The Hindu News 20/06/2020

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Consider the following statements with respect to Dissolution of Lok Sabha

When the Lok Sabha is dissolved, all business including bills, motions, resolutions, notices and petitions pending before it or its committees lapse.

A bill passed by both Houses but returned by the President for reconsideration of Houses lapses.

Which of the statement(s) given above is/are incorrect?

a.  1 only

b.  2 only

c.  Both 1 and 2

d.  Neither 1 nor 2

Answer : b

When the Lok Sabha is dissolved, all business including bills, motions, resolutions, notices, petitions and so on pending before it or its committees lapse.

A bill passed by both Houses but returned by the President for reconsideration of Houses does not lapse.

2)Consider the following statements with respect to Bureau of Pharma PSUs of India

It is a statutory body established through the Drugs and Cosmetics Act, 1940.

It was established in 2008 under the Department of Pharmaceuticals.

Which of the statement(s) given above is/are correct?

a.  1 only

b.  2 only

c.  Both 1 and 2

d.  Neither 1 nor 2

Answer : b

BPPI was established in December, 2008 under the Department of Pharmaceuticals, Government of India.

The Bureau has been registered as an independent society under the Societies Registration Act, 1860 as a separate independent legal entity in April, 2010.

BPPI follows the provisions of GFR, 2017 as amended from time to time, the CVC guidelines, and instructions from the Department of Pharmaceuticals.

Bureau of Pharma PSUs of India (BPPI) is the implementing agency of Pradhan Mantri Janaushadhi Pariyojana (PMBJP).

3) Challenger Deep is in


News:-Russia begins discreet moves to defuse India-China tension

Russia tries to bring normalcy in the India- China Relations before the RIC group meeting hosted by Russia this year.

As per them, If there are tensions between India and China then there will be tensions in both SCO group and the BRICS Group.

About SCO:

What is it? The Shanghai Cooperation Organisation, also known as the Shanghai Pact, is a Eurasian political, economic, and military organisation which was founded in 2001 in Shanghai.

Founding members: China, Kazakhstan, Kyrgyzstan, Russia, Tajikistan, and Uzbekistan. The cooperation was renamed to Shanghai Cooperation Organisation after Uzbekistan joined the organisation in 2001.

The SCO’s main goals are: strengthening mutual trust and neighbourliness among the member states; promoting their effective cooperation in politics, trade, the economy, research, technology and culture, as well as in education, energy, transport, tourism, environmental protection, and other areas; making joint efforts to maintain and ensure peace, security and stability in the region; and moving towards the establishment of a democratic, fair and rational new international political and economic order. currently:

Presently, the SCO comprises eight member states, namely the Republic of India, the Republic of Kazakhstan, the People’s Republic of China, the Kyrgyz Republic, the Islamic Republic of Pakistan, the Russian Federation, the Republic of Tajikistan, and the Republic of Uzbekistan;.

The SCO counts four observer states, namely the Islamic Republic of Afghanistan, the Republic of Belarus, the Islamic Republic of Iran and  the Republic of Mongolia.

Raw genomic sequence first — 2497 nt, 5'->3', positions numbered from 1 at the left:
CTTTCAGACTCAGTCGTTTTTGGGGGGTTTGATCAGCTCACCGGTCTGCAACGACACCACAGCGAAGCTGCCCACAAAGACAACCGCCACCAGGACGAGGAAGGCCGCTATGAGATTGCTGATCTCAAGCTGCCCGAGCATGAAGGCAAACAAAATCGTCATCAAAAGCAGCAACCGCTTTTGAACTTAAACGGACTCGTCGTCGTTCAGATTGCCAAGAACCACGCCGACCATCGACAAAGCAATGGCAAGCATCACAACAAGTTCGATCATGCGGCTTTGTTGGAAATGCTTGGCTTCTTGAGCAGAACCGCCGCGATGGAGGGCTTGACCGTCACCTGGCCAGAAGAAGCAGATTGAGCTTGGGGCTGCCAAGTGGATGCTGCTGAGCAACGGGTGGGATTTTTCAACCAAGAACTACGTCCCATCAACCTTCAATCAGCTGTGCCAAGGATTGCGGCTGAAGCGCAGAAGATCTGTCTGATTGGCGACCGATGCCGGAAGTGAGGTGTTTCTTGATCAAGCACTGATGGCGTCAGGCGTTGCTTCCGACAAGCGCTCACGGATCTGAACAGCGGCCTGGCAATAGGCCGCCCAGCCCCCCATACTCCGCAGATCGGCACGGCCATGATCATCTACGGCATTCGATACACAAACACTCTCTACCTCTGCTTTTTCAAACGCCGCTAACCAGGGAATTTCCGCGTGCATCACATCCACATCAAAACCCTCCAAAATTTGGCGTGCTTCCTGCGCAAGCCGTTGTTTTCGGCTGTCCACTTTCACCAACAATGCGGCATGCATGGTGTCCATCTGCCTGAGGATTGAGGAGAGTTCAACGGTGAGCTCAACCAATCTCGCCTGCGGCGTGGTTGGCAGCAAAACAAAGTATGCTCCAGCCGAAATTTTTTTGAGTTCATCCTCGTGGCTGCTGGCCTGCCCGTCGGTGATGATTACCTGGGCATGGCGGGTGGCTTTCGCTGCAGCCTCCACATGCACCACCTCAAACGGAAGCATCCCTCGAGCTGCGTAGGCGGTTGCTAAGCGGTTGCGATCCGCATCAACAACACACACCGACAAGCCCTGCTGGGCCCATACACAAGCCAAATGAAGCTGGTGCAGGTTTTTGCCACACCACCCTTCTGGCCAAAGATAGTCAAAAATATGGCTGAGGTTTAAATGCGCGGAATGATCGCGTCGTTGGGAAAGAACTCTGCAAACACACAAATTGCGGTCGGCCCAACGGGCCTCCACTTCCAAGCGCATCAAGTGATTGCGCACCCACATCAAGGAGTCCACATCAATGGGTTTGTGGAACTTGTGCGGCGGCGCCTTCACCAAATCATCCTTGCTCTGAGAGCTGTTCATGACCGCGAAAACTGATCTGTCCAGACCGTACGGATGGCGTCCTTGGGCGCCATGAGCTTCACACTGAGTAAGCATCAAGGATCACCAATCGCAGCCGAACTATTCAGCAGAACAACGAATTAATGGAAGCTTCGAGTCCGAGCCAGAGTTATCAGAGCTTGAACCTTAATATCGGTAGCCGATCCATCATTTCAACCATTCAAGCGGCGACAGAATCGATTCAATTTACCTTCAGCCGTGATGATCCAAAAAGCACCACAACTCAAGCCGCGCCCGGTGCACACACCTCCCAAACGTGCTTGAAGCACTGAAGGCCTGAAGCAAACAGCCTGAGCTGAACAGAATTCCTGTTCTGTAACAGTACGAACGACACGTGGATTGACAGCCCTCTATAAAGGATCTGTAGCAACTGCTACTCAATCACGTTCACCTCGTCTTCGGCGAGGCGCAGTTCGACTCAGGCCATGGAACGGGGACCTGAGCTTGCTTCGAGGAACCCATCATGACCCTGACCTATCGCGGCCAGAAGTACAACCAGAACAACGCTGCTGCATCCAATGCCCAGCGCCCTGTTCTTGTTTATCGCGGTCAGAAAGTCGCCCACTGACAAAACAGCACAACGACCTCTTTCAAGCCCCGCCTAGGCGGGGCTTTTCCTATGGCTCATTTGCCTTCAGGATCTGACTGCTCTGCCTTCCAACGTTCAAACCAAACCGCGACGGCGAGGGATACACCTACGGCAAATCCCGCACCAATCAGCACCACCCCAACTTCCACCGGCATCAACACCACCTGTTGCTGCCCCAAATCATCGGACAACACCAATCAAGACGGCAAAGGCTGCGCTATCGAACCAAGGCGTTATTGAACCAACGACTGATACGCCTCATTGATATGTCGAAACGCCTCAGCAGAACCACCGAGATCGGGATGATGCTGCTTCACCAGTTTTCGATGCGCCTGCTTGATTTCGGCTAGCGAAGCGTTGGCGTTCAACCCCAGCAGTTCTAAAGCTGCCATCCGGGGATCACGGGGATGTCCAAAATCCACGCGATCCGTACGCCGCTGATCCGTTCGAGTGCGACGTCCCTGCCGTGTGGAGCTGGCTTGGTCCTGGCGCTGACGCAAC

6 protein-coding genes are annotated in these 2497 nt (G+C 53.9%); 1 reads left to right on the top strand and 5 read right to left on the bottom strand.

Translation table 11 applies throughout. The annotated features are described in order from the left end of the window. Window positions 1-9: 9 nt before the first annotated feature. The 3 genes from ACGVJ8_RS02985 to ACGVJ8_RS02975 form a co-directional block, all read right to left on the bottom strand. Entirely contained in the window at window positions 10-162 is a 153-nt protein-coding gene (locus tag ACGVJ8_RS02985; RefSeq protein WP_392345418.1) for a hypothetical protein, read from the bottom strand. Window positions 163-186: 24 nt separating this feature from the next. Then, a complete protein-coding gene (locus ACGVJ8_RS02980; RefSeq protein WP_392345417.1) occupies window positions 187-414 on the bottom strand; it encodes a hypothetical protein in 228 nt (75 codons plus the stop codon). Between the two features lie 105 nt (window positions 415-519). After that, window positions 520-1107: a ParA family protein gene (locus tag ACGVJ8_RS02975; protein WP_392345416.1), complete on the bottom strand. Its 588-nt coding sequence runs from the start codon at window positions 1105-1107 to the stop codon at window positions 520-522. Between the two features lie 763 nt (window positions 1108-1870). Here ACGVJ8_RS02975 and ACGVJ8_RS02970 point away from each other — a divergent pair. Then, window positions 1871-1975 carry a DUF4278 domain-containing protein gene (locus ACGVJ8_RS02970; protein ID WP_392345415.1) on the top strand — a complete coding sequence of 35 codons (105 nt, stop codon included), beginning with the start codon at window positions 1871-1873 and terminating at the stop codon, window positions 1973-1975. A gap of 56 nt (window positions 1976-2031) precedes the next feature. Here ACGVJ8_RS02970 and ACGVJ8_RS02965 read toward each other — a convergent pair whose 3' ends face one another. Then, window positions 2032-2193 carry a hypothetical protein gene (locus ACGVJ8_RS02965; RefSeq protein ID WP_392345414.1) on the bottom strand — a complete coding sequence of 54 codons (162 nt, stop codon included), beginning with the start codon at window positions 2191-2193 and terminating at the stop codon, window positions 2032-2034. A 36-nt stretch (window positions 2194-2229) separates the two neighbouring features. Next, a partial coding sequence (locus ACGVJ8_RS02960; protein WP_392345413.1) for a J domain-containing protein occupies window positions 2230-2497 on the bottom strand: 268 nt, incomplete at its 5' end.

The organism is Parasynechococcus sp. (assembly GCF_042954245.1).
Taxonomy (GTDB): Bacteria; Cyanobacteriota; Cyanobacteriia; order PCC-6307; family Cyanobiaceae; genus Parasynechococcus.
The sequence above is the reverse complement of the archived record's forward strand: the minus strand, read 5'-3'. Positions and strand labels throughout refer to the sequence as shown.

The SCO has six dialogue partners, namely the Republic of Azerbaijan, the Republic of Armenia, the Kingdom of Cambodia, the Federal Democratic Republic of Nepal, the Republic of Turkey, and the Democratic Socialist Republic of Sri Lanka.

News:- SC refuses to stay work on Central Vista:- The Narendra Modi government is so possessed by its plan to redevelop the Central Vista, the 3-km long stretch from Rashtrapati Bhavan to India Gate, that even a devastating pandemic is no distraction from it. In fact, amid the nation’s chaotic battle against COVID-19, the Centre has been rushing ahead, ignoring pleas to pause it for further deliberations. The plan is also to construct a new Parliament building by March 2022 and a common central secretariat by March 2024 along with new residences for the Prime Minister and the Vice President near South and North Blocks which will be repurposed as museums. 

Why the Project is being Criticised:-

i)It c-an c-reate problem for Environment.

ii) During C-ovid 19 pandemic- time this was not needed.


Why in News

Recently, India has attended the virtual 32nd special Eurasian Group on Combating Money Laundering and Financing of Terrorism (EAG) plenary meeting, under the aegis of the Financial Action Task Force.

  • Officials of National Investigation Agency (NIA), Enforcement agencies submitted details on terror-funding.
  • The FATF’s virtual plenary meet is scheduled to be held on 24th June 2020.


  • It is a regional body comprising nine countries: India, Russia, China, Kazakhstan, Kyrgyzstan, Tajikistan, Turkmenistan, Uzbekistan and Belarus.
  • It is an associate member of the FATF.

Financial Action Task Force

  • The Financial Action Task Force (FATF) is an inter-governmental body established in 1989 during the G7 Summit in Paris.
  • The objectives of the FATF are to set standards and promote effective implementation of legal, regulatory and operational measures for combating money laundering, terrorist financing and other related threats to the integrity of the international financial system.
  • Its Secretariat is located at the Organisation for Economic Cooperation and Development (OECD) headquarters in Paris.
  • Member Countries: it consists of thirty-seven member jurisdictions.
    • India is one of the members.
  • FATF has two lists:
    • Grey List: Countries that are considered safe haven for supporting terror funding and money laundering are put in the FATF grey list. This inclusion serves as a warning to the country that it may enter the blacklist.